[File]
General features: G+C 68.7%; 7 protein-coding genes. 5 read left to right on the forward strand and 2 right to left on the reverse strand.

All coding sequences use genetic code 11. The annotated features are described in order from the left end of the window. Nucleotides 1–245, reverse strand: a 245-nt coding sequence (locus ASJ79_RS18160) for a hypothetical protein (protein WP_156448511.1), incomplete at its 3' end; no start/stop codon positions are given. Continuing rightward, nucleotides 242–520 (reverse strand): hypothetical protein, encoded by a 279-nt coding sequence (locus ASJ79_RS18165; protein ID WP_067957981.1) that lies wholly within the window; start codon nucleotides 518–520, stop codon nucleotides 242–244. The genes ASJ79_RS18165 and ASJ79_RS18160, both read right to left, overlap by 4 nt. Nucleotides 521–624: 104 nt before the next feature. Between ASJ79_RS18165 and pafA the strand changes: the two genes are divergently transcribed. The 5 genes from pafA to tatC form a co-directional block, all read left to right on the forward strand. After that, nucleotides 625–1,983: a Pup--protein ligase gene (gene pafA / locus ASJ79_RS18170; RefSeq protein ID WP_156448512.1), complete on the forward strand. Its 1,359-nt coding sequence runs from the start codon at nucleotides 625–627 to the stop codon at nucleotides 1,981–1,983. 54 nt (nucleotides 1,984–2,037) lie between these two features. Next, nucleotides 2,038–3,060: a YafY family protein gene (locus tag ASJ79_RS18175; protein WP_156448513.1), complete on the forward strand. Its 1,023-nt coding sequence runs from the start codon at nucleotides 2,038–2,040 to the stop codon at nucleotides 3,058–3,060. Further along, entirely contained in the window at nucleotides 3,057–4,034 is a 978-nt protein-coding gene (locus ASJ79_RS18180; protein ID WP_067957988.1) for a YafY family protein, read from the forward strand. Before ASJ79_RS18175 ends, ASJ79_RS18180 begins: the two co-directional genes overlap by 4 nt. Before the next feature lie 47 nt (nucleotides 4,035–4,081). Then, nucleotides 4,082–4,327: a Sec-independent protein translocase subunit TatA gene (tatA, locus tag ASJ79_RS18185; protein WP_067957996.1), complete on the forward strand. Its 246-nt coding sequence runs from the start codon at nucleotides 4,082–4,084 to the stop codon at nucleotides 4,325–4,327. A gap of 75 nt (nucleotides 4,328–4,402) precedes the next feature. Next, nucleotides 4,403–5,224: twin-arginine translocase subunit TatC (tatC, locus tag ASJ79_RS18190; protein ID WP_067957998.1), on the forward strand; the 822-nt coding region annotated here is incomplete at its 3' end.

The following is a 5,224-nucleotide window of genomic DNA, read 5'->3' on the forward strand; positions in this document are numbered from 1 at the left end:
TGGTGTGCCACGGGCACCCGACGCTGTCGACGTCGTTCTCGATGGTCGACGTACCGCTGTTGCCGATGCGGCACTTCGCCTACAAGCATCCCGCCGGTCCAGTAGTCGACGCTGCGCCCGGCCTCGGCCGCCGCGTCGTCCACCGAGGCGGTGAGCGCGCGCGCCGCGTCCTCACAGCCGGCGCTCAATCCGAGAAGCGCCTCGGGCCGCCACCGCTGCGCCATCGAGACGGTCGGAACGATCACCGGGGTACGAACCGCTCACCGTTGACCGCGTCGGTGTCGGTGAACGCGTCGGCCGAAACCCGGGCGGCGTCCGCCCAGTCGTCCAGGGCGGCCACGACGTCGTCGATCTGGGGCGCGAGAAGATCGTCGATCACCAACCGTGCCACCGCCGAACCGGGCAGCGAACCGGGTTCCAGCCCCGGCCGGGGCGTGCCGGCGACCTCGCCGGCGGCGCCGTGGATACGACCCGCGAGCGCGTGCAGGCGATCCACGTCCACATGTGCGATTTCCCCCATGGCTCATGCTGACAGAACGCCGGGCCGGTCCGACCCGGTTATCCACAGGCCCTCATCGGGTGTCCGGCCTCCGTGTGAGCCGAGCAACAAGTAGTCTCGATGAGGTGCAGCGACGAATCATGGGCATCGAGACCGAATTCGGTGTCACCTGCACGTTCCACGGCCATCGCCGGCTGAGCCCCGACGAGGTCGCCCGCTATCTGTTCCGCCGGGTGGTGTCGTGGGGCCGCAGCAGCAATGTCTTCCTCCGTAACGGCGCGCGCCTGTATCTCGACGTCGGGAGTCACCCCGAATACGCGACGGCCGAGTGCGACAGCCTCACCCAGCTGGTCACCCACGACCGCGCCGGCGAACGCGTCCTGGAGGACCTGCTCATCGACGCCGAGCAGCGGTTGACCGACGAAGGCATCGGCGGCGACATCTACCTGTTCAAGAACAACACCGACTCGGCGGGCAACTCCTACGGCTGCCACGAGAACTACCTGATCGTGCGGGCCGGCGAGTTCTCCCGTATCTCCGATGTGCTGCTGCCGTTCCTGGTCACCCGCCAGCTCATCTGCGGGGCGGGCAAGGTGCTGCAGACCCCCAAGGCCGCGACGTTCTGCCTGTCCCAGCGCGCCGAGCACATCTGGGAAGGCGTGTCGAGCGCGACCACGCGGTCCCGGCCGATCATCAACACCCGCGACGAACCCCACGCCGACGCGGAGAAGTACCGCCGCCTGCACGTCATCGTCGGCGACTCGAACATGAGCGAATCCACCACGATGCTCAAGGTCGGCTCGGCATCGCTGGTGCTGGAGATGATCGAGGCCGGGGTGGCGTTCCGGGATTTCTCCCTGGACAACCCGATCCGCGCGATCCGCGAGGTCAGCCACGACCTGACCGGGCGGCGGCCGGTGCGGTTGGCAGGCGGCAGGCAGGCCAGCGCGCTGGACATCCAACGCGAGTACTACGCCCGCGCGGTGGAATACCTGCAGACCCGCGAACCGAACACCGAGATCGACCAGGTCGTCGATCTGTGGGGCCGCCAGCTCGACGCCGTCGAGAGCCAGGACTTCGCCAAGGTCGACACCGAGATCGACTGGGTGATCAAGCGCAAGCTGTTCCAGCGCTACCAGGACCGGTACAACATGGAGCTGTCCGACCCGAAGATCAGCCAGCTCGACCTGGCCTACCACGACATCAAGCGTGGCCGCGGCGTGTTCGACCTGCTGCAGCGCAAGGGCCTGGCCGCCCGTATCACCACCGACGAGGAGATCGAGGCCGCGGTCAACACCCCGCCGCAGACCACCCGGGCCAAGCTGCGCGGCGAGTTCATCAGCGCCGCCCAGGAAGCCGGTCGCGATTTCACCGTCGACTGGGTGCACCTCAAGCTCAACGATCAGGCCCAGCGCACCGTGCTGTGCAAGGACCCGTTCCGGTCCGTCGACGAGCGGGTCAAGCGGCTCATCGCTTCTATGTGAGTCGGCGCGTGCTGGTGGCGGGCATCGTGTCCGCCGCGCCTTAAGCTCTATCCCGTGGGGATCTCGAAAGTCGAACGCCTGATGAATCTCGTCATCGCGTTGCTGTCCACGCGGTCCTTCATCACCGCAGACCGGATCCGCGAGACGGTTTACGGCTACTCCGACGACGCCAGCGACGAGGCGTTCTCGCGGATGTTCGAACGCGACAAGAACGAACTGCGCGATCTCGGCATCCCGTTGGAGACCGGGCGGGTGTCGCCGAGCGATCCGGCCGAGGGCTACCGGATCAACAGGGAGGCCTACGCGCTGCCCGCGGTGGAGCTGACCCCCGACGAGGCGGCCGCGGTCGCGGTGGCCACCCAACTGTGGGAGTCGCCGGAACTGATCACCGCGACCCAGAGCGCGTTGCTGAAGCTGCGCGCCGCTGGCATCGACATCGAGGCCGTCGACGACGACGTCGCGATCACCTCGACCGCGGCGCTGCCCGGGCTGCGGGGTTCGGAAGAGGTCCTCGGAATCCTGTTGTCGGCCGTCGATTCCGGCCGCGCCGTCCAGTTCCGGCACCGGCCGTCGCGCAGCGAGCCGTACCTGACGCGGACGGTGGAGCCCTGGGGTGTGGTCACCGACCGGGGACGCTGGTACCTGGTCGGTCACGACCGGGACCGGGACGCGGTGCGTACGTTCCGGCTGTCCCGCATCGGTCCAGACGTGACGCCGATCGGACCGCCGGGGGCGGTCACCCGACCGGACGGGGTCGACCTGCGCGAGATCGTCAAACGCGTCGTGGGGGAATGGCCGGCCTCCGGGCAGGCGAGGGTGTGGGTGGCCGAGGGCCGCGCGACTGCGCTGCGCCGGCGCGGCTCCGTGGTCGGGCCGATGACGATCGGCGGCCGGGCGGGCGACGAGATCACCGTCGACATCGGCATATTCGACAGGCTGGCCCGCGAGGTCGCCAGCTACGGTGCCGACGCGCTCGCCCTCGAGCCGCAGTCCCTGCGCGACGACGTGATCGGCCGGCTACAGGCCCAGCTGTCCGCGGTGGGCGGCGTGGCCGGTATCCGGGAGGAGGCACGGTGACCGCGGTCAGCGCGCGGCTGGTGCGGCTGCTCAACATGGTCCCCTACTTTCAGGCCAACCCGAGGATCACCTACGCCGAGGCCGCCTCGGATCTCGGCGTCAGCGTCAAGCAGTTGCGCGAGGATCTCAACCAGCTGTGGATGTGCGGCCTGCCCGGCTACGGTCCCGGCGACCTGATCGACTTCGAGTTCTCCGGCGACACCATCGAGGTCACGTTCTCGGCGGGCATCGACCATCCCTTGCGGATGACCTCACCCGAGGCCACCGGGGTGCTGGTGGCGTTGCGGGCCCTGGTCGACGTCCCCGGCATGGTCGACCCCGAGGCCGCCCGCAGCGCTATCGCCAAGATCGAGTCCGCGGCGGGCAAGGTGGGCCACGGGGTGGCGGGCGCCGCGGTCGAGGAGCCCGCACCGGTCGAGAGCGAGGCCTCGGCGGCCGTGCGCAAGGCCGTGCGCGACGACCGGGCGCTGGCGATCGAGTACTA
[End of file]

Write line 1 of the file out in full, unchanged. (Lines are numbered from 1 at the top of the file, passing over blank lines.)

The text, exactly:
General features: G+C 68.7%; 7 protein-coding genes. 5 read left to right on the forward strand and 2 right to left on the reverse strand.